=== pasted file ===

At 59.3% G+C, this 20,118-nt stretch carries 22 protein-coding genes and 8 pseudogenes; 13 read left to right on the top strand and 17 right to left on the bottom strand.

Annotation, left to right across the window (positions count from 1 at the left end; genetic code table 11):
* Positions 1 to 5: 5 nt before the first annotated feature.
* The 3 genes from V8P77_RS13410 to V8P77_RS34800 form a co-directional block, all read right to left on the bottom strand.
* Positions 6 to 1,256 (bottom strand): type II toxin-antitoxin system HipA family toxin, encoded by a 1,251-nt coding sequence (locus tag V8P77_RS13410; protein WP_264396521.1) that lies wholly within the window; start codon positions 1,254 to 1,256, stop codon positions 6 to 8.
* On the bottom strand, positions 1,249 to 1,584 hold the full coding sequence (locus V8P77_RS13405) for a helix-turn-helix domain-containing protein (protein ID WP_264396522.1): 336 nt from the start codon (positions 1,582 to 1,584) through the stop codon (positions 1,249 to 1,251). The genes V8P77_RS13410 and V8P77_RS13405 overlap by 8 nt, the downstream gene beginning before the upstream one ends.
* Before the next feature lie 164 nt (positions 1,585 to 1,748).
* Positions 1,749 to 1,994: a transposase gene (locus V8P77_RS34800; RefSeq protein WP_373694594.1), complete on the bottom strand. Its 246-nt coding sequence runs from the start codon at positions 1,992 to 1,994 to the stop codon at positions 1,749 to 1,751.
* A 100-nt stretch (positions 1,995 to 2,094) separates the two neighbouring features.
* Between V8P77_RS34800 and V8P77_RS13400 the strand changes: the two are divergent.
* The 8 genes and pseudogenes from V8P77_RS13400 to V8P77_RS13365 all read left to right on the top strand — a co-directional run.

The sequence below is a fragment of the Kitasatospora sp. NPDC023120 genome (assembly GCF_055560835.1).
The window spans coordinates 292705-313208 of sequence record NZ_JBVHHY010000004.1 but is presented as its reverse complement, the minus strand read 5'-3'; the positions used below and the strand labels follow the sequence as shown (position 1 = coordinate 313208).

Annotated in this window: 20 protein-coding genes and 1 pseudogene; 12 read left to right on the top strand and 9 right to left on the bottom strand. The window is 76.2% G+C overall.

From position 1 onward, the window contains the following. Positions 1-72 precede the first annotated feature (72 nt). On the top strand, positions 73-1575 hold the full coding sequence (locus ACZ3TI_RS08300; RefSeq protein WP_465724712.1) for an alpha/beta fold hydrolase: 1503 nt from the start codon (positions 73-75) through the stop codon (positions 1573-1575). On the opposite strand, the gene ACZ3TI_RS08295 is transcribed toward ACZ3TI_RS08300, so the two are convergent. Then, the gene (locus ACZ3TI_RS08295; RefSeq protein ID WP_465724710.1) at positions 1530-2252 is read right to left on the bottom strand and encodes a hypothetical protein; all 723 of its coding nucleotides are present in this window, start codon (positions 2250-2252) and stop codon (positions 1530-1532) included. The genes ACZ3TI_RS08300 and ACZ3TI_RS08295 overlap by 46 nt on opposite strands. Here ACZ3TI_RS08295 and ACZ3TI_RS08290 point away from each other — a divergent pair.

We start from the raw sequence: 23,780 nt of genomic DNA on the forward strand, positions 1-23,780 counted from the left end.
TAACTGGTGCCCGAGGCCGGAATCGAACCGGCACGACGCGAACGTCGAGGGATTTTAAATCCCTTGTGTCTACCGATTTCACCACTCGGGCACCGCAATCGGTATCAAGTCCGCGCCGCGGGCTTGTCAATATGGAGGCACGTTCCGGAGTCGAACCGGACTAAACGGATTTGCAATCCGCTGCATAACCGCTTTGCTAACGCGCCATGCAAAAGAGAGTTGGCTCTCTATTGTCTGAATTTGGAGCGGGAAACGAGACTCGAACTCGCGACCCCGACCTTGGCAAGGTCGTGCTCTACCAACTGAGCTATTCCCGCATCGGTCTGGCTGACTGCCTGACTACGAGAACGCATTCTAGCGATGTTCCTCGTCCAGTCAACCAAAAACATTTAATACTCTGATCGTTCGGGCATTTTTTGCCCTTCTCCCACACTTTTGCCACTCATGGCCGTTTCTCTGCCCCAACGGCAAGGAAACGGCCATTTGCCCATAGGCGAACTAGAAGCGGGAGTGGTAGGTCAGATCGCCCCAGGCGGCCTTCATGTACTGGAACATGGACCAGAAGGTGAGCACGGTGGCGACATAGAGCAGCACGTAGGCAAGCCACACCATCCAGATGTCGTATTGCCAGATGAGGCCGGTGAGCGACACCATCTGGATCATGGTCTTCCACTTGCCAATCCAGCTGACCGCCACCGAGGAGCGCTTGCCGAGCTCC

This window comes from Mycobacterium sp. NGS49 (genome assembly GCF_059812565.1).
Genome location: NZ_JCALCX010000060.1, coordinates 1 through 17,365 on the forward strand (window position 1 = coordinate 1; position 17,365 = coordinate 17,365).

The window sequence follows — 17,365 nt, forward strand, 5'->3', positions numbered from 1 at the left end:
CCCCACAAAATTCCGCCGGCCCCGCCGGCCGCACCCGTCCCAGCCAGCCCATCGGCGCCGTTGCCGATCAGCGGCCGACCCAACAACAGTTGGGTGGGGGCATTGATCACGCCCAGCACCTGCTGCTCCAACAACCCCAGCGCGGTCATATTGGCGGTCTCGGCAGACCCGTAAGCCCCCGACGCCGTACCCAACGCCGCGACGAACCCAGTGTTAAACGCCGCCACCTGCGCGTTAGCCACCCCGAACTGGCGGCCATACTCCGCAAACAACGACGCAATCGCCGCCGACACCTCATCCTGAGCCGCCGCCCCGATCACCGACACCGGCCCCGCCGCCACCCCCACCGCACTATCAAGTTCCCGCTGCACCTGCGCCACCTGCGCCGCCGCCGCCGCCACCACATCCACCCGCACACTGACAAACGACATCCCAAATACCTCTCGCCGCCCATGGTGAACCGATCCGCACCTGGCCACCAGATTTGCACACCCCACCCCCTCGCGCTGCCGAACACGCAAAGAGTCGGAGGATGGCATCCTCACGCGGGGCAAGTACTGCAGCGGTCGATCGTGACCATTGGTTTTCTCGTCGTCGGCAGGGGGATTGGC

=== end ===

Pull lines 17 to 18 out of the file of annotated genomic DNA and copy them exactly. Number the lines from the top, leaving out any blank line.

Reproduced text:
TAACTGGTGCCCGAGGCCGGAATCGAACCGGCACGACGCGAACGTCGAGGGATTTTAAATCCCTTGTGTCTACCGATTTCACCACTCGGGCACCGCAATCGGTATCAAGTCCGCGCCGCGGGCTTGTCAATATGGAGGCACGTTCCGGAGTCGAACCGGACTAAACGGATTTGCAATCCGCTGCATAACCGCTTTGCTAACGCGCCATGCAAAAGAGAGTTGGCTCTCTATTGTCTGAATTTGGAGCGGGAAACGAGACTCGAACTCGCGACCCCGACCTTGGCAAGGTCGTGCTCTACCAACTGAGCTATTCCCGCATCGGTCTGGCTGACTGCCTGACTACGAGAACGCATTCTAGCGATGTTCCTCGTCCAGTCAACCAAAAACATTTAATACTCTGATCGTTCGGGCATTTTTTGCCCTTCTCCCACACTTTTGCCACTCATGGCCGTTTCTCTGCCCCAACGGCAAGGAAACGGCCATTTGCCCATAGGCGAACTAGAAGCGGGAGTGGTAGGTCAGATCGCCCCAGGCGGCCTTCATGTACTGGAACATGGACCAGAAGGTGAGCACGGTGGCGACATAGAGCAGCACGTAGGCAAGCCACACCATCCAGATGTCGTATTGCCAGATGAGGCCGGTGAGCGACACCATCTGGATCATGGTCTTCCACTTGCCAATCCAGCTGACCGCCACCGAGGAGCGCTTGCCGAGCTCC

This window comes from Mycobacterium sp. NGS49 (genome assembly GCF_059812565.1).